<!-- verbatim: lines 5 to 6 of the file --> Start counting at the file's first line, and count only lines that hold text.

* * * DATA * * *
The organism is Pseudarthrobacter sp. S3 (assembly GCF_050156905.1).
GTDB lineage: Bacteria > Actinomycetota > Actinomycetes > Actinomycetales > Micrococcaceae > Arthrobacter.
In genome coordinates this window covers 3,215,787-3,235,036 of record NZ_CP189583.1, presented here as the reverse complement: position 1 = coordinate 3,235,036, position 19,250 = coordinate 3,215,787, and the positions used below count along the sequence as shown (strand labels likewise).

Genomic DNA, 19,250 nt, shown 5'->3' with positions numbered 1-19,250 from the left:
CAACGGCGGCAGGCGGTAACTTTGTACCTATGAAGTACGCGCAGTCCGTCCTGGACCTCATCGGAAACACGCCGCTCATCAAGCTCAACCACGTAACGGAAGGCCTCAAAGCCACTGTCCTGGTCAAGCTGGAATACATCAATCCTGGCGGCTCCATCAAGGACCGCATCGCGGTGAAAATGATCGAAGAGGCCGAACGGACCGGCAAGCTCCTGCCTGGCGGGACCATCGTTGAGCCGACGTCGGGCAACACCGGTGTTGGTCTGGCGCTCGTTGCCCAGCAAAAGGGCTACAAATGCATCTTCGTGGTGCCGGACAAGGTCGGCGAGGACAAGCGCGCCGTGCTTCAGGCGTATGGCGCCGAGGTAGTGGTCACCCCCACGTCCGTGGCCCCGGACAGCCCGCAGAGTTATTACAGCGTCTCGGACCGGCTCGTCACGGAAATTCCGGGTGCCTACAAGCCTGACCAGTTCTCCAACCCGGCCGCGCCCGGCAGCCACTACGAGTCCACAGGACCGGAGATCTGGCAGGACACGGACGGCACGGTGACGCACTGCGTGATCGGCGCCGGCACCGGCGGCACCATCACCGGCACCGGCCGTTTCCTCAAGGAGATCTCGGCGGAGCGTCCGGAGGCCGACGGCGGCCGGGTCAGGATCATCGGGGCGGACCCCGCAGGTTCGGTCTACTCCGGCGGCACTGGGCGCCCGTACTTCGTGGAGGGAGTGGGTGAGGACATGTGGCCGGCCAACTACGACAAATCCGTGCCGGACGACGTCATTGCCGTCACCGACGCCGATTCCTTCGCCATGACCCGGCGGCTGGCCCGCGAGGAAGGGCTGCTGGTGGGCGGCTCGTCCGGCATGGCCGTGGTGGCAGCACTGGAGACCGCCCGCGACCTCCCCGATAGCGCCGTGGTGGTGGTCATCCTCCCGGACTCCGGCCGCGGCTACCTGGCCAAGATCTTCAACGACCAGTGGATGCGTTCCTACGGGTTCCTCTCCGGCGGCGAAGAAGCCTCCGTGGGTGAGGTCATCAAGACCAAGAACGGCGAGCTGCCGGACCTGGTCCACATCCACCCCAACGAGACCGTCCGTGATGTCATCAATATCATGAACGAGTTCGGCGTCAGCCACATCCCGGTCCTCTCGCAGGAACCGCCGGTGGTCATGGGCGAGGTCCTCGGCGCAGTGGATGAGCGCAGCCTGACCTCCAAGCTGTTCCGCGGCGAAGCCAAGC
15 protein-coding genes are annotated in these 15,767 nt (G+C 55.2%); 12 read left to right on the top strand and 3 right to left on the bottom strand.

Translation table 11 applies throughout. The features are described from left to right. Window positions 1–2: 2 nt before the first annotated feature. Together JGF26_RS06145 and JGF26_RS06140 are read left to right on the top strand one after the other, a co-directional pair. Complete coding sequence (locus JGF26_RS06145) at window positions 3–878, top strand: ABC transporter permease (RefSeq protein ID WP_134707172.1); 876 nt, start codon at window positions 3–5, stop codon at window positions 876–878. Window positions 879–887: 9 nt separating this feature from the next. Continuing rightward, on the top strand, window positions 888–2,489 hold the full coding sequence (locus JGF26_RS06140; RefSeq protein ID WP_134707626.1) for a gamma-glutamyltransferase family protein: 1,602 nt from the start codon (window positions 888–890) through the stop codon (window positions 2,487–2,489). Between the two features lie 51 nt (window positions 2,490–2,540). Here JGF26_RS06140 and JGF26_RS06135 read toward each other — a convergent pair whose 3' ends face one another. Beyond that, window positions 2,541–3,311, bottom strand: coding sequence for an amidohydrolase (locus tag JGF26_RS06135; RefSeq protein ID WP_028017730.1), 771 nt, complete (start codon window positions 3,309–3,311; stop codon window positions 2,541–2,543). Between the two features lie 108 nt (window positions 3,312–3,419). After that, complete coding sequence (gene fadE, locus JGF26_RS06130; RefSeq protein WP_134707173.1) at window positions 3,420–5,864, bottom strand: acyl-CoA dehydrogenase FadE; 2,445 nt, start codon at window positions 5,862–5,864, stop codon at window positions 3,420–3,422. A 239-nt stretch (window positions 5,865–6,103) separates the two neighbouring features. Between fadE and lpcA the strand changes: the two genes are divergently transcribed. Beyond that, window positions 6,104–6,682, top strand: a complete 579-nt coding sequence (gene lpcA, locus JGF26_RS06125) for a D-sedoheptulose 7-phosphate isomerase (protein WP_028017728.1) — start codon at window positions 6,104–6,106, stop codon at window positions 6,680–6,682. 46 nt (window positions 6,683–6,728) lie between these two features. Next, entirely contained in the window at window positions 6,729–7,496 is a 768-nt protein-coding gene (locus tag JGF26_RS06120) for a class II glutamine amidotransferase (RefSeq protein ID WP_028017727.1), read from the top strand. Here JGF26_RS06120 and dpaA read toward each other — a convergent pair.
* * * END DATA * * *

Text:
CAACGGCGGCAGGCGGTAACTTTGTACCTATGAAGTACGCGCAGTCCGTCCTGGACCTCATCGGAAACACGCCGCTCATCAAGCTCAACCACGTAACGGAAGGCCTCAAAGCCACTGTCCTGGTCAAGCTGGAATACATCAATCCTGGCGGCTCCATCAAGGACCGCATCGCGGTGAAAATGATCGAAGAGGCCGAACGGACCGGCAAGCTCCTGCCTGGCGGGACCATCGTTGAGCCGACGTCGGGCAACACCGGTGTTGGTCTGGCGCTCGTTGCCCAGCAAAAGGGCTACAAATGCATCTTCGTGGTGCCGGACAAGGTCGGCGAGGACAAGCGCGCCGTGCTTCAGGCGTATGGCGCCGAGGTAGTGGTCACCCCCACGTCCGTGGCCCCGGACAGCCCGCAGAGTTATTACAGCGTCTCGGACCGGCTCGTCACGGAAATTCCGGGTGCCTACAAGCCTGACCAGTTCTCCAACCCGGCCGCGCCCGGCAGCCACTACGAGTCCACAGGACCGGAGATCTGGCAGGACACGGACGGCACGGTGACGCACTGCGTGATCGGCGCCGGCACCGGCGGCACCATCACCGGCACCGGCCGTTTCCTCAAGGAGATCTCGGCGGAGCGTCCGGAGGCCGACGGCGGCCGGGTCAGGATCATCGGGGCGGACCCCGCAGGTTCGGTCTACTCCGGCGGCACTGGGCGCCCGTACTTCGTGGAGGGAGTGGGTGAGGACATGTGGCCGGCCAACTACGACAAATCCGTGCCGGACGACGTCATTGCCGTCACCGACGCCGATTCCTTCGCCATGACCCGGCGGCTGGCCCGCGAGGAAGGGCTGCTGGTGGGCGGCTCGTCCGGCATGGCCGTGGTGGCAGCACTGGAGACCGCCCGCGACCTCCCCGATAGCGCCGTGGTGGTGGTCATCCTCCCGGACTCCGGCCGCGGCTACCTGGCCAAGATCTTCAACGACCAGTGGATGCGTTCCTACGGGTTCCTCTCCGGCGGCGAAGAAGCCTCCGTGGGTGAGGTCATCAAGACCAAGAACGGCGAGCTGCCGGACCTGGTCCACATCCACCCCAACGAGACCGTCCGTGATGTCATCAATATCATGAACGAGTTCGGCGTCAGCCACATCCCGGTCCTCTCGCAGGAACCGCCGGTGGTCATGGGCGAGGTCCTCGGCGCAGTGGATGAGCGCAGCCTGACCTCCAAGCTGTTCCGCGGCGAAGCCAAGC
15 protein-coding genes are annotated in these 15,767 nt (G+C 55.2%); 12 read left to right on the top strand and 3 right to left on the bottom strand.